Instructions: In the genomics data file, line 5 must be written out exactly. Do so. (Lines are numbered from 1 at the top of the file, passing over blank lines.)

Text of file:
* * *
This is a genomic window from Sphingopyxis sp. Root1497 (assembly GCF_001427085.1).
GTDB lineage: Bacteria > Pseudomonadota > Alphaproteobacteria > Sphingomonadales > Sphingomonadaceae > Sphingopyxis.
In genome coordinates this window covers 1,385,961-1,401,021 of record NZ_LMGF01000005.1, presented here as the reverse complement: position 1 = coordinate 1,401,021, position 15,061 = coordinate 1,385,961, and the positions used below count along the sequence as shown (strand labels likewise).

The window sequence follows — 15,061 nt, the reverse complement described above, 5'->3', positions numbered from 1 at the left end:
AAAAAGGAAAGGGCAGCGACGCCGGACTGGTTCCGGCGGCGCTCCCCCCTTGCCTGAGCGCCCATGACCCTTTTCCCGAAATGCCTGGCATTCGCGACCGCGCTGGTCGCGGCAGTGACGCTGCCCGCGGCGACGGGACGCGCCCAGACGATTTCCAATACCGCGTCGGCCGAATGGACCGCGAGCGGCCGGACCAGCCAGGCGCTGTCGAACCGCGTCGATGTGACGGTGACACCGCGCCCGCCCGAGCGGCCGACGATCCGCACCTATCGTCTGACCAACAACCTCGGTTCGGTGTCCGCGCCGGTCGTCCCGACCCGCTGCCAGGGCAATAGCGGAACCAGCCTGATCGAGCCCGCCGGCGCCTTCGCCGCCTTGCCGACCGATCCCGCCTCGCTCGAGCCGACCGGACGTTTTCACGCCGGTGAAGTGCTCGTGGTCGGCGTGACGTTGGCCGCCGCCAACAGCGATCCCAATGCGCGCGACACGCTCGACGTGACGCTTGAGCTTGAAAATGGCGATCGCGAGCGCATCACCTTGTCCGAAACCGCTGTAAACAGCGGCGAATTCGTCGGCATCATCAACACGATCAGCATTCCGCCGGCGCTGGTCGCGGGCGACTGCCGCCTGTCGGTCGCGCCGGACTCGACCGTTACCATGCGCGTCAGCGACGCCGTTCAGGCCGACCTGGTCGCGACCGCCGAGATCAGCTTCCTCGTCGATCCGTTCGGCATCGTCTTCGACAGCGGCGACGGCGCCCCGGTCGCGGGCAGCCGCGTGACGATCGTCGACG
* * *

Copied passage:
AAAAAGGAAAGGGCAGCGACGCCGGACTGGTTCCGGCGGCGCTCCCCCCTTGCCTGAGCGCCCATGACCCTTTTCCCGAAATGCCTGGCATTCGCGACCGCGCTGGTCGCGGCAGTGACGCTGCCCGCGGCGACGGGACGCGCCCAGACGATTTCCAATACCGCGTCGGCCGAATGGACCGCGAGCGGCCGGACCAGCCAGGCGCTGTCGAACCGCGTCGATGTGACGGTGACACCGCGCCCGCCCGAGCGGCCGACGATCCGCACCTATCGTCTGACCAACAACCTCGGTTCGGTGTCCGCGCCGGTCGTCCCGACCCGCTGCCAGGGCAATAGCGGAACCAGCCTGATCGAGCCCGCCGGCGCCTTCGCCGCCTTGCCGACCGATCCCGCCTCGCTCGAGCCGACCGGACGTTTTCACGCCGGTGAAGTGCTCGTGGTCGGCGTGACGTTGGCCGCCGCCAACAGCGATCCCAATGCGCGCGACACGCTCGACGTGACGCTTGAGCTTGAAAATGGCGATCGCGAGCGCATCACCTTGTCCGAAACCGCTGTAAACAGCGGCGAATTCGTCGGCATCATCAACACGATCAGCATTCCGCCGGCGCTGGTCGCGGGCGACTGCCGCCTGTCGGTCGCGCCGGACTCGACCGTTACCATGCGCGTCAGCGACGCCGTTCAGGCCGACCTGGTCGCGACCGCCGAGATCAGCTTCCTCGTCGATCCGTTCGGCATCGTCTTCGACAGCGGCGACGGCGCCCCGGTCGCGGGCAGCCGCGTGACGATCGTCGACG